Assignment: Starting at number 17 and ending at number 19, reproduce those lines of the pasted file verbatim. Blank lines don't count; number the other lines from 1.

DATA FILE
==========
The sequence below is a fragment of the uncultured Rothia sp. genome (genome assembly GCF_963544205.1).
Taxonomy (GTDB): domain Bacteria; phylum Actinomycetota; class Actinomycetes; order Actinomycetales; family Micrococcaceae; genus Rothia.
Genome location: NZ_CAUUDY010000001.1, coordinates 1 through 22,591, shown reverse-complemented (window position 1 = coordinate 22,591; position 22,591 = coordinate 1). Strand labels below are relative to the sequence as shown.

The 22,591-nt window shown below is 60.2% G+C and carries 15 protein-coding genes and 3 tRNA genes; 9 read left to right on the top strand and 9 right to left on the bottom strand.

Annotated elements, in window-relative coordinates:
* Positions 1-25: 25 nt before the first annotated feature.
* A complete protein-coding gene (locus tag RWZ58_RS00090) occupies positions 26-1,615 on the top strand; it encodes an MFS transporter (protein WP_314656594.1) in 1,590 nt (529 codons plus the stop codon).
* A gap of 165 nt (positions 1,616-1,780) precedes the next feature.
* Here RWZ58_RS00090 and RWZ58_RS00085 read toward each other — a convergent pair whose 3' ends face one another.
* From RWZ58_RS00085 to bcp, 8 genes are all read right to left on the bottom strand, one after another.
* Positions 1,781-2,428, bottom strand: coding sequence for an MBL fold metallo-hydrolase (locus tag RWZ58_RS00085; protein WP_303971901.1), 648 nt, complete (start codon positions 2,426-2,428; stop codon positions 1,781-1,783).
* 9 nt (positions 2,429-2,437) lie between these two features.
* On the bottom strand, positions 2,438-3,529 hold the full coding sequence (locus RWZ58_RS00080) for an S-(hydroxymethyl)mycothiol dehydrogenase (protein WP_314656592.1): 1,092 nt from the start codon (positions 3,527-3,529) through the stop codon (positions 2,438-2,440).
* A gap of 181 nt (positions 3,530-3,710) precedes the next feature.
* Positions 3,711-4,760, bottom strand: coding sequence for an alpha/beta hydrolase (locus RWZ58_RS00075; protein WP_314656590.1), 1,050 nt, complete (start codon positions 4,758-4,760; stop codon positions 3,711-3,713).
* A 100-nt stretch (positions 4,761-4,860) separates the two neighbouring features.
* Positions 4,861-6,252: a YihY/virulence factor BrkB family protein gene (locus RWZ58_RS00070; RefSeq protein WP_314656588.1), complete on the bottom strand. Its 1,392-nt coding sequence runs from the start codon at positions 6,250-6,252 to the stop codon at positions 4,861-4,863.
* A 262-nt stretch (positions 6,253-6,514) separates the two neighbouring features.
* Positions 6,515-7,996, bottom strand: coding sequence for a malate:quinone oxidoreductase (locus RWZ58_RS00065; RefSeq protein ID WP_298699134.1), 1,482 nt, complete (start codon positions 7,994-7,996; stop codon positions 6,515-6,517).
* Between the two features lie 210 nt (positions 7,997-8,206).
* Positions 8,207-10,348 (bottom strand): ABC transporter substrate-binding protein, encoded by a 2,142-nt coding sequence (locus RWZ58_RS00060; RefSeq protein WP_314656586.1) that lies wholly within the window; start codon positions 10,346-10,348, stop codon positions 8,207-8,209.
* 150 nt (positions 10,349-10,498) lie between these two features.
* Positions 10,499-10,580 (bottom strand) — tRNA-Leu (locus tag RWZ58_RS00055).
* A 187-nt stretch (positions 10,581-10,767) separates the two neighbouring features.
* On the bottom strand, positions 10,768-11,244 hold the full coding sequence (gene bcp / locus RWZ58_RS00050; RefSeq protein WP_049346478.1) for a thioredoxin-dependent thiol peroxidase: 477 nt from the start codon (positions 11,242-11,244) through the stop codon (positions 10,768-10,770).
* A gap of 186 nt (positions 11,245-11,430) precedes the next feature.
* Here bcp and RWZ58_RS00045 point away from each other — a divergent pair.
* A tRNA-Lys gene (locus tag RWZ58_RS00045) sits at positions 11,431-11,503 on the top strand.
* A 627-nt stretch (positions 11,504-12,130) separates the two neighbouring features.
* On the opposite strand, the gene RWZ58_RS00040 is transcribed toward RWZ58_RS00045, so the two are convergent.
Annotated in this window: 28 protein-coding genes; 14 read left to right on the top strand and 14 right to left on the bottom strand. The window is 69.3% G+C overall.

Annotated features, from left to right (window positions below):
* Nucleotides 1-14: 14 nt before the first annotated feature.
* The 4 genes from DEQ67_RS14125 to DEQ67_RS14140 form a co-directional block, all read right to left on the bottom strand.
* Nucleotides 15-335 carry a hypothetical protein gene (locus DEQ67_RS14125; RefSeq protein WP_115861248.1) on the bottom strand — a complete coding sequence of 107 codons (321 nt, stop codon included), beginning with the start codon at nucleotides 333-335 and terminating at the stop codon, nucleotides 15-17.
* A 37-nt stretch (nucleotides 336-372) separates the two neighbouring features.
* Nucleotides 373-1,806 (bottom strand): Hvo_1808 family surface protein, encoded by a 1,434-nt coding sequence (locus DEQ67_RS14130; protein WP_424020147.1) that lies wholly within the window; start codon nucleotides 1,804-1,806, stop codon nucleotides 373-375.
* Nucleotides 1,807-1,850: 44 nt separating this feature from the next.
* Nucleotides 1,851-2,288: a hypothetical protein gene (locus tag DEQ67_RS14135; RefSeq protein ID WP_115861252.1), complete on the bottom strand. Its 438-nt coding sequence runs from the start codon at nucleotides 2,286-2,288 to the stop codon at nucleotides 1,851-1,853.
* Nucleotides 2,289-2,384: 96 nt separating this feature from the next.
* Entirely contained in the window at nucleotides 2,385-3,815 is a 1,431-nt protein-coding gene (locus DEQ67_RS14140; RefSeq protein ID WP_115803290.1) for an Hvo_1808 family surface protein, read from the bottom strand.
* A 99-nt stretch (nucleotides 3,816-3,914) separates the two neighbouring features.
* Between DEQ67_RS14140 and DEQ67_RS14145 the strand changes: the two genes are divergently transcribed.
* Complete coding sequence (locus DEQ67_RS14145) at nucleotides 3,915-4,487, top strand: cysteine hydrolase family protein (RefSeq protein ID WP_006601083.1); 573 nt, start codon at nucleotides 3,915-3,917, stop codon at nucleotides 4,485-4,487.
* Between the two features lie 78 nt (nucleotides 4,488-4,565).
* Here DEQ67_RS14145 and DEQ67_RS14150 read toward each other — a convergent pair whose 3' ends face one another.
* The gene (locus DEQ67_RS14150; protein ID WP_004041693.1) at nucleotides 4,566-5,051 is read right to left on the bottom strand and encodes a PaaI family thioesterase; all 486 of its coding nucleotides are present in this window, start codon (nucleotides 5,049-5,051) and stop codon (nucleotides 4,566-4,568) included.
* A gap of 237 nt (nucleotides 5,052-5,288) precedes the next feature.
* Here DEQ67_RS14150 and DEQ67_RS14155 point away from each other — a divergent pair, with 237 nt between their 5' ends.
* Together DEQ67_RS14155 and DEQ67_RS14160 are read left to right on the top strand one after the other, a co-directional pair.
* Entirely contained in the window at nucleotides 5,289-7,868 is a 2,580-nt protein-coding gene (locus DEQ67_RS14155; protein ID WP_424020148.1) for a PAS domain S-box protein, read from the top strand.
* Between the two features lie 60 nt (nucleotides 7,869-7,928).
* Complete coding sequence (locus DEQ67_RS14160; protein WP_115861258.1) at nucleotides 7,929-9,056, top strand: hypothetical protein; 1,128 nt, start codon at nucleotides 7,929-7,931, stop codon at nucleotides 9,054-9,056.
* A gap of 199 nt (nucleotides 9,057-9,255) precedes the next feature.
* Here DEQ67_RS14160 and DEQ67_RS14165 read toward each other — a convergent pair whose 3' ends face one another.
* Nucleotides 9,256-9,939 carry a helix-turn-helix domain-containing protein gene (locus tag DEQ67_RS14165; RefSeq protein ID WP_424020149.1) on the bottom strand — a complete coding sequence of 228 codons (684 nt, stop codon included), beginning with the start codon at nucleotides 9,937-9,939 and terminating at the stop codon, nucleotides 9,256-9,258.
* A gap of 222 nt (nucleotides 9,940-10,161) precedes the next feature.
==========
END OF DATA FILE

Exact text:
* Positions 4,861-6,252: a YihY/virulence factor BrkB family protein gene (locus RWZ58_RS00070; RefSeq protein WP_314656588.1), complete on the bottom strand. Its 1,392-nt coding sequence runs from the start codon at positions 6,250-6,252 to the stop codon at positions 4,861-4,863.
* A 262-nt stretch (positions 6,253-6,514) separates the two neighbouring features.
* Positions 6,515-7,996, bottom strand: coding sequence for a malate:quinone oxidoreductase (locus RWZ58_RS00065; RefSeq protein ID WP_298699134.1), 1,482 nt, complete (start codon positions 7,994-7,996; stop codon positions 6,515-6,517).